H. P. LashkariS. SasoL. MorenoT. Athanasiou and S. Zacharoulis, Using different schedules of Temozolomide to treat low grade gliomas: systematic review of their efficacy and toxicity, J Neurooncol, 105 (2011), 135-147. doi: 10.1007/s11060-011-0657-7. Google Scholar

[23]

U. Ledzewicz and H. M. Schättler, Drug resistance in cancer chemotherapy as an optimal control problem, DCDS-B, 6 (2006), 129-150. doi: 10.3934/dcdsb.2006.6.129. Google Scholar

[24]

R. LiuK. SolheimM. PolleyK. LambornM. PageA. FedoroffJ. RabbittN. ButowskiM. Prados and S. Chang, Quality of life in low-grade glioma patients receiving temozolomide, Neuro-Oncology, 11 (2009), 59-68. doi: 10.1215/15228517-2008-063. Google Scholar

[25]

D. N. LouisA. PerryG. ReifenbergerA. von DeimlingD. Figarella-BrangerW. K. Cavenee and et al., The 2016 world health organization classification of tumors of the central nervous system: A summary, Acta Neuropathol, 131 (2016), 803-820. doi: 10.1007/s00401-016-1545-1. Google Scholar

[26]

A. MangionalC. AnileA. PompucciG. CaponeL. Rigante and P. De Bonis, Glioblastoma therapy: Going beyond hercules columns, Expert Rev Neurother, 10 (2010), 507-514. Google Scholar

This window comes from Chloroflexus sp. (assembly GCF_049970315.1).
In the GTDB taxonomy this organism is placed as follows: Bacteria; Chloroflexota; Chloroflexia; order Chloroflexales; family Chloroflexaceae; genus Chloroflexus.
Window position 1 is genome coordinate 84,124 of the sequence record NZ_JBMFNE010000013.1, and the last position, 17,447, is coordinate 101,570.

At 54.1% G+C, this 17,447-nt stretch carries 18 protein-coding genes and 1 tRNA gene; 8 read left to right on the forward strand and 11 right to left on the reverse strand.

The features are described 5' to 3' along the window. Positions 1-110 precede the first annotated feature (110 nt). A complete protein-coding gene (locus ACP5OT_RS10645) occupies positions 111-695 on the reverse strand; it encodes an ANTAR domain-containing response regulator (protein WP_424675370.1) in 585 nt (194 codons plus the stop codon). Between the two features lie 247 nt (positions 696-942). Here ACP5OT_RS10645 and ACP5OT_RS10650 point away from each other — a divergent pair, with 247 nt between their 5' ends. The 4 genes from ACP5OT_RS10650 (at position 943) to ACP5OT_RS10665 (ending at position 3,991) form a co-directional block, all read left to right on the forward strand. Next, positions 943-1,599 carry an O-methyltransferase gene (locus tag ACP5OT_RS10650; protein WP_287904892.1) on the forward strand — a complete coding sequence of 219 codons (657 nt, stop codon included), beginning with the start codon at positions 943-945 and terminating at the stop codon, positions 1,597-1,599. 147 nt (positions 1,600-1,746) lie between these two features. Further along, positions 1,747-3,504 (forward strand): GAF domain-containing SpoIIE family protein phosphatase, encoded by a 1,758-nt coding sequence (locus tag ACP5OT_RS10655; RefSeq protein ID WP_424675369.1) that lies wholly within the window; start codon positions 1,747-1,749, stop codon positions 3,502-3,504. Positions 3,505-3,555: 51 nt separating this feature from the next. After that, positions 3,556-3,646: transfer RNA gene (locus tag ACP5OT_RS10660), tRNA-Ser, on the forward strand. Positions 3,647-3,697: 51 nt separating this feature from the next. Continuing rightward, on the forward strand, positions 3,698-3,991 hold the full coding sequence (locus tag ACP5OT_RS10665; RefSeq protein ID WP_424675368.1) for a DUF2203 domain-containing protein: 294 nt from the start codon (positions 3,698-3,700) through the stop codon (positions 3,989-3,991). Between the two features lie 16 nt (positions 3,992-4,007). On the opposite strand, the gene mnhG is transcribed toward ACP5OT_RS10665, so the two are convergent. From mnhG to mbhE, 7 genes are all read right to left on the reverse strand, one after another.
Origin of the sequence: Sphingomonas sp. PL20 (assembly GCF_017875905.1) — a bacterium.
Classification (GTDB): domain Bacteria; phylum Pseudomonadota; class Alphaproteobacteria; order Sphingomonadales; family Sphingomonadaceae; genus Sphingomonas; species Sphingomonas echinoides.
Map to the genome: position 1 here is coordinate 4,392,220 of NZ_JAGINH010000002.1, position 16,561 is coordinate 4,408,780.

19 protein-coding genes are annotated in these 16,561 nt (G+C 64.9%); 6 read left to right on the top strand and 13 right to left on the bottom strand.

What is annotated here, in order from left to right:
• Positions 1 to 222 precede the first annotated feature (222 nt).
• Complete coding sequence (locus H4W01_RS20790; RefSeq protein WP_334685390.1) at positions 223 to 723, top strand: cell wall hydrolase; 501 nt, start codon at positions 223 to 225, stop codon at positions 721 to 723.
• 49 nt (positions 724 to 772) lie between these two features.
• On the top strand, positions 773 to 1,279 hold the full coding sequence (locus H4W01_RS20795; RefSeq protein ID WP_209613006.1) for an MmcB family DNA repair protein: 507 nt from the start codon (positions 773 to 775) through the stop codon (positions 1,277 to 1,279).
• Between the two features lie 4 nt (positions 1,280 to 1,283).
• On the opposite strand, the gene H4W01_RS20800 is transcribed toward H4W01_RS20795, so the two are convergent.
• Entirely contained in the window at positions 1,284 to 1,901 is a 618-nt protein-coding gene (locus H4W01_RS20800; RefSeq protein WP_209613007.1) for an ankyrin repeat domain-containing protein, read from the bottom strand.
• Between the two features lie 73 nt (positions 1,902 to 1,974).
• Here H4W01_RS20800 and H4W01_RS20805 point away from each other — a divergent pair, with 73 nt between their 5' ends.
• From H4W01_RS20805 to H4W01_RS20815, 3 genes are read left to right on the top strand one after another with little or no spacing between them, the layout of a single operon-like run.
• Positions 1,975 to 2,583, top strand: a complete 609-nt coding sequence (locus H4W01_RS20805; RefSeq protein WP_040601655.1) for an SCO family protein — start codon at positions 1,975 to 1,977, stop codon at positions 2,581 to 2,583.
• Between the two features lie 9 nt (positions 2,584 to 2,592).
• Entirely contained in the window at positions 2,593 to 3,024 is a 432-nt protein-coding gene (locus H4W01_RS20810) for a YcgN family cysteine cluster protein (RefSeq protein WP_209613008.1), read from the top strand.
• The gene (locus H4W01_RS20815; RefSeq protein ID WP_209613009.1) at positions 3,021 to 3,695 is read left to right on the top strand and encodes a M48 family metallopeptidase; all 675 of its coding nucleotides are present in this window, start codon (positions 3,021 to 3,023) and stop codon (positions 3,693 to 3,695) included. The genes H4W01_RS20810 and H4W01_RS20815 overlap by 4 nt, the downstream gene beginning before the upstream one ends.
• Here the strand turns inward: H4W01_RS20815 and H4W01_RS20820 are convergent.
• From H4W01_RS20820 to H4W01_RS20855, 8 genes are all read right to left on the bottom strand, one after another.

[27]

J. P. MannasD. D. LightnerS. R. DeFratesT. Pittman and J. L. Villano, Long-term treatment with temozolomide in malignant glioma, Journal of Clinical Neuroscience, 21 (2014), 121-123. doi: 10.1016/j.jocn.2013.03.039. Google Scholar

[28]

F. MarchesiM. TurrizianiG. TortorelliG. AvvisatiF. Torino and L. De Vecchis, Triazene compounds: Mechanism of action and related DNA repair systems, Pharmacological Research, 56 (2007), 275-287. doi: 10.1016/j.phrs.2007.08.003. Google Scholar

[29]

W. MasonG. Krol and L. DeAngelis, Low-grade oligodendroglioma responds to chemotherapy, Neurology, 46 (1996), 203-207. doi: 10.1212/WNL.46.1.203. Google Scholar

[30]

P. MazzoccoC. BarthelemyG. KaloshiM. LavielleD. RicardA. IdbaihD. PsimarasM.-A. RenardA. AlentornJ. HonnoratJ.-Y. DelattreF. Ducray and B. Ribba, Prediction of response to temozolomide in low-grade glioma patients based on tumor size dynamics and genetic characteristics, CPT Pharmacometrics Syst Pharmacol, 4 (2015), 728-737. doi: 10.1002/psp4.54. Google Scholar

[31]